CHARLES, fifth child of Thomas, b. at Lancaster, March 6, 1835; d. at Washington, June 20, 1883. Commencing his studies at the college of the Dominican Fathers in Perry County, Ohio, he later attended Gonzaga College, Washington, and the University of Virginia. In 1860 he began the practice of law in St. Louis, Missouri. The Civil War breaking out soon afterwards, he was commissioned a captain in the Thirteenth Infantry of the United States Regulars in May, 1861, and in the Spring of 1862, joined his brother-in-law, General William T. Sherman, in the Arkansas and Mississippi campaigns. In the siege of Vicksburg he was thrice wounded. On the 22nd of June, 1862, he was commissioned lieutenant-colonel and assistant inspector-general of volunteers, and on the 15th of June, 1863, inspector-general of the Fifteenth Army Corps. He served with much distinction in the Atlanta campaign and the famous march through Georgia. On the 8th of March, 1865, he was commissioned brigadier-general, and on the mustering out of the volunteers was transferred to the regular force, from which he resigned as brevet-colonel on the 31st of July, 1867. He was brevetted three times in the regular service for gallant and meritorious services at the Vicksburg and Atlanta campaigns. After his retirement from the Army, he took up his residence in Washington and began the practice of law, in which profession he obtained considerable prominence. In 1873 he accepted the appointment of Indian Commissioner, and labored energetically to restore to the Catholic Indian Missions the schools among the Indians which they had maintained for twenty years. Pope Pius IX, May 3, 1877, created him a Knight of the Order of St. Gregory the Great. General Ewing married Virginia, daughter of John K. Miller of Mt. Vernon, Ohio.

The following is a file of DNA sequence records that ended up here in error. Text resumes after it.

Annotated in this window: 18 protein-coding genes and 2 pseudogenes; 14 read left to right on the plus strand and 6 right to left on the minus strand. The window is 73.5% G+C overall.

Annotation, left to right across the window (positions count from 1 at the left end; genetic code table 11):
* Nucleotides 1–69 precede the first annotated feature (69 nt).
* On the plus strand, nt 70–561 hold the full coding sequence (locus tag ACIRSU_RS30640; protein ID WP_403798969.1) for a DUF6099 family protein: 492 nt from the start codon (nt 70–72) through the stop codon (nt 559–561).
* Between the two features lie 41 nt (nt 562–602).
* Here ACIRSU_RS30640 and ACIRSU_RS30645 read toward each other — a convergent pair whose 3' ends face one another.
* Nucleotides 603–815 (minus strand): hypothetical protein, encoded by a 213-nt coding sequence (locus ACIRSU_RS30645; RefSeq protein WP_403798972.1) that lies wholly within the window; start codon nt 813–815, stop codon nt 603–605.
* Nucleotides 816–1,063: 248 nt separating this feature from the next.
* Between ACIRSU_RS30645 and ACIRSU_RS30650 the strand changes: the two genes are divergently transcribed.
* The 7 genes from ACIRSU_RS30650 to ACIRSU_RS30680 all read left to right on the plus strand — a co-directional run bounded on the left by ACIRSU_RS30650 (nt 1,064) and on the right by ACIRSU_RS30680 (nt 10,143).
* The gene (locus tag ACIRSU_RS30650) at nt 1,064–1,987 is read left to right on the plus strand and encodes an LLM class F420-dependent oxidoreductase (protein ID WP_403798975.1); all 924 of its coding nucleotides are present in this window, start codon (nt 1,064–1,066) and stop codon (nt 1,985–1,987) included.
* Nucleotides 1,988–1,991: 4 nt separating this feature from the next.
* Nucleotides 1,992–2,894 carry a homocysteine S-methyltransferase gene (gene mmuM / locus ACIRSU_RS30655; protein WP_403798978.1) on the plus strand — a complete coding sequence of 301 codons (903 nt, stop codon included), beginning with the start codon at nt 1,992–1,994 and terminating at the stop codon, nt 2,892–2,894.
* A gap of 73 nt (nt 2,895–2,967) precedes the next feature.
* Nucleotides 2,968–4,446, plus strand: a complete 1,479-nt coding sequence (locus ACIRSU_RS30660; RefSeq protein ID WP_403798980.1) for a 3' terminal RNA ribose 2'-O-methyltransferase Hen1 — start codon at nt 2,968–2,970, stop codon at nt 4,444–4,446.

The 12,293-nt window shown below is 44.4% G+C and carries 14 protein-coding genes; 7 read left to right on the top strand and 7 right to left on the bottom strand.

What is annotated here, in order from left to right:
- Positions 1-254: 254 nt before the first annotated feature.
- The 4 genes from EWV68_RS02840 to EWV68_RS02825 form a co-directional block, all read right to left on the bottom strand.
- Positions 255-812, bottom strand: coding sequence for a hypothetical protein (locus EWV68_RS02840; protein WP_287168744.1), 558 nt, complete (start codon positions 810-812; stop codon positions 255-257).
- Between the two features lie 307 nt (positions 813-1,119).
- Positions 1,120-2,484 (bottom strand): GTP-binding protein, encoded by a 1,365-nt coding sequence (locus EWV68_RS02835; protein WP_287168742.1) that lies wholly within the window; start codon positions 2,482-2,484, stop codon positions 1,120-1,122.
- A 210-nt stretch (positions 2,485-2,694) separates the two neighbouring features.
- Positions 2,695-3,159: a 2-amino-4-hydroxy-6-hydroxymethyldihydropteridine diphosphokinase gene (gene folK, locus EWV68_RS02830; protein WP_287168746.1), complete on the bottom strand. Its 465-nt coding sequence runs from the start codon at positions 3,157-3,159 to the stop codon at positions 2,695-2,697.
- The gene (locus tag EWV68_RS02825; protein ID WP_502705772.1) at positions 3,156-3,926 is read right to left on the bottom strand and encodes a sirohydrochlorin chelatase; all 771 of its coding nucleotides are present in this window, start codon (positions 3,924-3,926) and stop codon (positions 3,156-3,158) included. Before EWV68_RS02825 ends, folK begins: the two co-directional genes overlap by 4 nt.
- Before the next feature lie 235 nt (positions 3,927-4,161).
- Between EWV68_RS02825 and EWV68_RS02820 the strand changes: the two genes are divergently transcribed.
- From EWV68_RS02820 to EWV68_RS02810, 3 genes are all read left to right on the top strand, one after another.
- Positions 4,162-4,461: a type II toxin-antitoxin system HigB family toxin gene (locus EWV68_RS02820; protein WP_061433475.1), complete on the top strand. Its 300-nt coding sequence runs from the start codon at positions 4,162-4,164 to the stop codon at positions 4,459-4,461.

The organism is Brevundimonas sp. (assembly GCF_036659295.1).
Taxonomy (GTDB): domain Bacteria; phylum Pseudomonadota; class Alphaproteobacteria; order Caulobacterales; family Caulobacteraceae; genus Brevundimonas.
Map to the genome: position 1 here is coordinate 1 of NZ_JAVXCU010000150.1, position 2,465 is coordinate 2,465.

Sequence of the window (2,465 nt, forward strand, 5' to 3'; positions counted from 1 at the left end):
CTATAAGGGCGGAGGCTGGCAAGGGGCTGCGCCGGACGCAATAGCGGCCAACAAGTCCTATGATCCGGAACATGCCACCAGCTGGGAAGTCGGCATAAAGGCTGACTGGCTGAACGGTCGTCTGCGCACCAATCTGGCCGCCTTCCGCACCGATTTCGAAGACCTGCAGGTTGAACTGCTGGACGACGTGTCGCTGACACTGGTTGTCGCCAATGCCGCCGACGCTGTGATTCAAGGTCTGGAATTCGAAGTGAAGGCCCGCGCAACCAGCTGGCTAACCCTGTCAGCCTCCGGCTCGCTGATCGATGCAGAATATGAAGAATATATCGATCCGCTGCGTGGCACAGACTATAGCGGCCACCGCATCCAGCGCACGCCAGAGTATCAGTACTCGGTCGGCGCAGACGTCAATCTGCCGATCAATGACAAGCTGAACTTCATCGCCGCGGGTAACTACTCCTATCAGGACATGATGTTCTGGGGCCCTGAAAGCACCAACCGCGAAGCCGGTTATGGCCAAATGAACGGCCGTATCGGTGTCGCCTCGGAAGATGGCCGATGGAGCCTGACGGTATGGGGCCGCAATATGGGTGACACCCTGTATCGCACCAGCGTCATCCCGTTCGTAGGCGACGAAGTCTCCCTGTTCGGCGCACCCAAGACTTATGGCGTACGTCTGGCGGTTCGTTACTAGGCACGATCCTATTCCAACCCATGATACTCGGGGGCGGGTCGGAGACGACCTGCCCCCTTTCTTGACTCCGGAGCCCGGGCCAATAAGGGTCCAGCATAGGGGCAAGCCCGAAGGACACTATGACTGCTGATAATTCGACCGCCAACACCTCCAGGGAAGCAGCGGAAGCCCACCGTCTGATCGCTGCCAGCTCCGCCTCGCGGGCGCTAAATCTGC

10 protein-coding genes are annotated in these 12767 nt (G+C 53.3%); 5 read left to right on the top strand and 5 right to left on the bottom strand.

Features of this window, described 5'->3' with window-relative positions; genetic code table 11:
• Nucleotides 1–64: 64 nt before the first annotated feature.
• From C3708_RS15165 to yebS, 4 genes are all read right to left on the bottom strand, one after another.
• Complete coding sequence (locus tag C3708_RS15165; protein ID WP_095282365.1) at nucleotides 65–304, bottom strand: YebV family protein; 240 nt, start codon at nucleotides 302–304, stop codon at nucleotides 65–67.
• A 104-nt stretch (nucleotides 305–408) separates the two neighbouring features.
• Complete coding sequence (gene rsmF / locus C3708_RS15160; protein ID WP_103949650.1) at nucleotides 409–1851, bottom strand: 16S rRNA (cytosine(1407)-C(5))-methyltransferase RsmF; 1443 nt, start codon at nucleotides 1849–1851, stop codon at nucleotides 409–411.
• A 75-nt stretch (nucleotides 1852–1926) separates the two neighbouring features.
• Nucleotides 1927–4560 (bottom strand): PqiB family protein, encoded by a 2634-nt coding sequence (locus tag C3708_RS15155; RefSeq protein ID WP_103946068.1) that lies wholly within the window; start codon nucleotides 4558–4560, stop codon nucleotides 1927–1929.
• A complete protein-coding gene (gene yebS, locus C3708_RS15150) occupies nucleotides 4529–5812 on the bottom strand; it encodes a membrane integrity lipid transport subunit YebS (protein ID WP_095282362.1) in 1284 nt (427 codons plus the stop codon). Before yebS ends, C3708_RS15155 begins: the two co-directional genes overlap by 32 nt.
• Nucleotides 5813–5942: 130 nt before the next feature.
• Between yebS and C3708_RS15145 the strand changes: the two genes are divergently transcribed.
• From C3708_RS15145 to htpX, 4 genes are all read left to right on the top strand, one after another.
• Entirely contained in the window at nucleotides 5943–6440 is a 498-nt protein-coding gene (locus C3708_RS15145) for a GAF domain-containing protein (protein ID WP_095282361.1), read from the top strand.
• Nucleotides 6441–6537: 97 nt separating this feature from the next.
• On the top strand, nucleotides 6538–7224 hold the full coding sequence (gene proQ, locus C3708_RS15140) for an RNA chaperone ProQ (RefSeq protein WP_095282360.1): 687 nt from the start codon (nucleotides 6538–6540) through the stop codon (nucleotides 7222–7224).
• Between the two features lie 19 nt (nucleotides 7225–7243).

ELEANOR BOYLE (MRS. WILLIAM TECUMSEH SHERMAN), daughter of Thomas, b. at Lancaster, October 4, 1824; d. in New York City, November 28, 1888. She was educated at the Visitation Convent at Georgetown, D.C. In 1829, just after his father’s death, William Tecumseh Sherman, the subsequent famous General of the United States army, then a boy of nine years, was adopted by Mr. Ewing, reared in his household, and appointed by him to the U.S. Military Academy. Sherman married the daughter of his benefactor, May 1, 1850. She was devoted throughout her life, after the duties of her household, to the relief of suffering and of want, and to the advancement of the Church. Mentally, she inherited the brilliant intellectual powers of her father and was a true helpmate of her husband in his distinguished career. She was the author of “Thomas Ewing, a Memorial”, published in 1872. Father P. J. De Smet, S.J., the missionary among the Indians, was an old and intimate friend of the Shermans, and through this intimacy Mrs. Sherman was led to take a special interest in the cause of the Catholic Indians. Her influence and great personal exertions were of much assistance at Washington, to her brother, General Charles Ewing, in the work of saving and promoting the missions for the Catholic Indians.
JOHN G. EWING